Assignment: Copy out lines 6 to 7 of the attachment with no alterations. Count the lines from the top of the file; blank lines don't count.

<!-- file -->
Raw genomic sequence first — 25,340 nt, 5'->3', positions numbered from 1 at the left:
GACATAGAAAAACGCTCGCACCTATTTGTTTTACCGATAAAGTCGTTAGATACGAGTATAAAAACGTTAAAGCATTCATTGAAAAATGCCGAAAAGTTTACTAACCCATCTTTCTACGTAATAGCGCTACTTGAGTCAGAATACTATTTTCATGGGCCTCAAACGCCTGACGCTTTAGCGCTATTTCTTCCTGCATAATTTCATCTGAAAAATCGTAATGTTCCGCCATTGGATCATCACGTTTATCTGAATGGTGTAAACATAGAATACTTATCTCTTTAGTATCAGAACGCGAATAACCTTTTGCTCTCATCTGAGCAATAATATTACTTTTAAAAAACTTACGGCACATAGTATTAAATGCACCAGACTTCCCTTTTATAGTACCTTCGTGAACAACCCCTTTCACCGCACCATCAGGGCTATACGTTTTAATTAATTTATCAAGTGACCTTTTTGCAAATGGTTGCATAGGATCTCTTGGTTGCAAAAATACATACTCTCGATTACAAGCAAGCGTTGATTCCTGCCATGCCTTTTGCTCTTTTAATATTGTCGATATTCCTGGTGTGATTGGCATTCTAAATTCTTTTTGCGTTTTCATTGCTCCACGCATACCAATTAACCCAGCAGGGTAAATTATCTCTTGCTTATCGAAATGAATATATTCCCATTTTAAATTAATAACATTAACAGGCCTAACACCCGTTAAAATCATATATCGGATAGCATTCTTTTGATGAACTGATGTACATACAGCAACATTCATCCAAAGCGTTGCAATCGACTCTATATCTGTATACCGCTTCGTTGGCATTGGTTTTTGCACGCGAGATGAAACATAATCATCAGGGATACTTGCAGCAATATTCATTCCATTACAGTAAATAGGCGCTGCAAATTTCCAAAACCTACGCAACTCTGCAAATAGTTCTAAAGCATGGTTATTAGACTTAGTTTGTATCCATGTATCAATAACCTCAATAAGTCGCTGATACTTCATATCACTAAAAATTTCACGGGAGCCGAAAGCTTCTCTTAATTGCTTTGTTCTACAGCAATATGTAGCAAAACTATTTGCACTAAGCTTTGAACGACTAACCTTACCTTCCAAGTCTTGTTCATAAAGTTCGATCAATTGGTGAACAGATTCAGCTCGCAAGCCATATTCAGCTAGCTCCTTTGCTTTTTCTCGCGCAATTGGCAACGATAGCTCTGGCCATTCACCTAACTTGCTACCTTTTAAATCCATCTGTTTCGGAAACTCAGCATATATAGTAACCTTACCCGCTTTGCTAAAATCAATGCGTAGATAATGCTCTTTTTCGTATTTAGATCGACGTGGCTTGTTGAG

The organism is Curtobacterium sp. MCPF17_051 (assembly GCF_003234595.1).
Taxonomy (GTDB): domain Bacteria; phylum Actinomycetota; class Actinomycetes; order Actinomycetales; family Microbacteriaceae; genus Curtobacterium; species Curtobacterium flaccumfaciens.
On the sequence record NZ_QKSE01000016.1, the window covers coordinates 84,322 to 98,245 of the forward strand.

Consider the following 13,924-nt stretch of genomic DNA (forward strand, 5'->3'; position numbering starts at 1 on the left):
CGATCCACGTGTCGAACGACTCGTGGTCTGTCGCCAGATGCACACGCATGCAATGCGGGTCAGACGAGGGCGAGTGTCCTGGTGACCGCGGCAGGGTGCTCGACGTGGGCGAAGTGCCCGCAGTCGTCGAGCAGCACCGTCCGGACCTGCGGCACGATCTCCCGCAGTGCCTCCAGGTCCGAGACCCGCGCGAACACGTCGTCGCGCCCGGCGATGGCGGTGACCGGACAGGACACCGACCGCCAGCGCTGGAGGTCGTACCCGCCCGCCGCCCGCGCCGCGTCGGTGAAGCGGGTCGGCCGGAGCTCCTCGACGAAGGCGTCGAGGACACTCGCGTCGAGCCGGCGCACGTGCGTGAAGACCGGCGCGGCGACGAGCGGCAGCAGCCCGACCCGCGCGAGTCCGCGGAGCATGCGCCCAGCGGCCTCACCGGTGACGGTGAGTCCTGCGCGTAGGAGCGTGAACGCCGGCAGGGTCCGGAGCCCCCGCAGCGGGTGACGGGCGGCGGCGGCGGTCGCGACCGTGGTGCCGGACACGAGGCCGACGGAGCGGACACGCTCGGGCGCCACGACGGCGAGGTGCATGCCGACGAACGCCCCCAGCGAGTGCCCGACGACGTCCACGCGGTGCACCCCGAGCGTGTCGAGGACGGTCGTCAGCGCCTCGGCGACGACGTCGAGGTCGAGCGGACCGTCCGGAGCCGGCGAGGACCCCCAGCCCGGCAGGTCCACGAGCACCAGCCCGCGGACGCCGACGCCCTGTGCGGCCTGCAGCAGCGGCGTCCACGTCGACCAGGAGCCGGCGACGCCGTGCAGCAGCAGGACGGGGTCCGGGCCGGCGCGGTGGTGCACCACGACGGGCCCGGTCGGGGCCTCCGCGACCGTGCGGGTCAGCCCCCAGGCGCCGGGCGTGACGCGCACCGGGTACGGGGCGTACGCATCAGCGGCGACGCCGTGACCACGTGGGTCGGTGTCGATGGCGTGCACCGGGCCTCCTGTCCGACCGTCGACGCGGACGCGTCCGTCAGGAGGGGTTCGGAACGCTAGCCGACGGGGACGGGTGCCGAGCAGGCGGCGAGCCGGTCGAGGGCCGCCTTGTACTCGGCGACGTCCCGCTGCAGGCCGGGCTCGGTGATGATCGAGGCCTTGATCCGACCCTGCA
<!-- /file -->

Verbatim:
Consider the following 13,924-nt stretch of genomic DNA (forward strand, 5'->3'; position numbering starts at 1 on the left):
CGATCCACGTGTCGAACGACTCGTGGTCTGTCGCCAGATGCACACGCATGCAATGCGGGTCAGACGAGGGCGAGTGTCCTGGTGACCGCGGCAGGGTGCTCGACGTGGGCGAAGTGCCCGCAGTCGTCGAGCAGCACCGTCCGGACCTGCGGCACGATCTCCCGCAGTGCCTCCAGGTCCGAGACCCGCGCGAACACGTCGTCGCGCCCGGCGATGGCGGTGACCGGACAGGACACCGACCGCCAGCGCTGGAGGTCGTACCCGCCCGCCGCCCGCGCCGCGTCGGTGAAGCGGGTCGGCCGGAGCTCCTCGACGAAGGCGTCGAGGACACTCGCGTCGAGCCGGCGCACGTGCGTGAAGACCGGCGCGGCGACGAGCGGCAGCAGCCCGACCCGCGCGAGTCCGCGGAGCATGCGCCCAGCGGCCTCACCGGTGACGGTGAGTCCTGCGCGTAGGAGCGTGAACGCCGGCAGGGTCCGGAGCCCCCGCAGCGGGTGACGGGCGGCGGCGGCGGTCGCGACCGTGGTGCCGGACACGAGGCCGACGGAGCGGACACGCTCGGGCGCCACGACGGCGAGGTGCATGCCGACGAACGCCCCCAGCGAGTGCCCGACGACGTCCACGCGGTGCACCCCGAGCGTGTCGAGGACGGTCGTCAGCGCCTCGGCGACGACGTCGAGGTCGAGCGGACCGTCCGGAGCCGGCGAGGACCCCCAGCCCGGCAGGTCCACGAGCACCAGCCCGCGGACGCCGACGCCCTGTGCGGCCTGCAGCAGCGGCGTCCACGTCGACCAGGAGCCGGCGACGCCGTGCAGCAGCAGGACGGGGTCCGGGCCGGCGCGGTGGTGCACCACGACGGGCCCGGTCGGGGCCTCCGCGACCGTGCGGGTCAGCCCCCAGGCGCCGGGCGTGACGCGCACCGGGTACGGGGCGTACGCATCAGCGGCGACGCCGTGACCACGTGGGTCGGTGTCGATGGCGTGCACCGGGCCTCCTGTCCGACCGTCGACGCGGACGCGTCCGTCAGGAGGGGTTCGGAACGCTAGCCGACGGGGACGGGTGCCGAGCAGGCGGCGAGCCGGTCGAGGGCCGCCTTGTACTCGGCGACGTCCCGCTGCAGGCCGGGCTCGGTGATGATCGAGGCCTTGATCCGACCCTGCA